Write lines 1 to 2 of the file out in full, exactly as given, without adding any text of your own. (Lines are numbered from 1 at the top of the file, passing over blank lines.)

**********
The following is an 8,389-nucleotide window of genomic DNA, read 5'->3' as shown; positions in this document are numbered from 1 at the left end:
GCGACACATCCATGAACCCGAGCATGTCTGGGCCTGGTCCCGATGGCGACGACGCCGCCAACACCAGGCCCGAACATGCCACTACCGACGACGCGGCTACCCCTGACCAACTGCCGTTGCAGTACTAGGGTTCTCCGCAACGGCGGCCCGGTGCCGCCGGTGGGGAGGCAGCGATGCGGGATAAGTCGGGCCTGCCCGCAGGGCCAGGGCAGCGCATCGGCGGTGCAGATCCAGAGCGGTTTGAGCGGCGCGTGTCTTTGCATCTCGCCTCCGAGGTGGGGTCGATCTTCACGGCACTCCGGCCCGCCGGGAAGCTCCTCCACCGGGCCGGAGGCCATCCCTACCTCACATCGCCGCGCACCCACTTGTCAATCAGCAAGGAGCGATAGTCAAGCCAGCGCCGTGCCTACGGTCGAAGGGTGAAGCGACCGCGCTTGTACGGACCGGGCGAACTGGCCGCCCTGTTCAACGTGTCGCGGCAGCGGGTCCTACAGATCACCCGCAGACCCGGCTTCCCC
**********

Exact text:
The following is an 8,389-nucleotide window of genomic DNA, read 5'->3' as shown; positions in this document are numbered from 1 at the left end:
GCGACACATCCATGAACCCGAGCATGTCTGGGCCTGGTCCCGATGGCGACGACGCCGCCAACACCAGGCCCGAACATGCCACTACCGACGACGCGGCTACCCCTGACCAACTGCCGTTGCAGTACTAGGGTTCTCCGCAACGGCGGCCCGGTGCCGCCGGTGGGGAGGCAGCGATGCGGGATAAGTCGGGCCTGCCCGCAGGGCCAGGGCAGCGCATCGGCGGTGCAGATCCAGAGCGGTTTGAGCGGCGCGTGTCTTTGCATCTCGCCTCCGAGGTGGGGTCGATCTTCACGGCACTCCGGCCCGCCGGGAAGCTCCTCCACCGGGCCGGAGGCCATCCCTACCTCACATCGCCGCGCACCCACTTGTCAATCAGCAAGGAGCGATAGTCAAGCCAGCGCCGTGCCTACGGTCGAAGGGTGAAGCGACCGCGCTTGTACGGACCGGGCGAACTGGCCGCCCTGTTCAACGTGTCGCGGCAGCGGGTCCTACAGATCACCCGCAGACCCGGCTTCCCC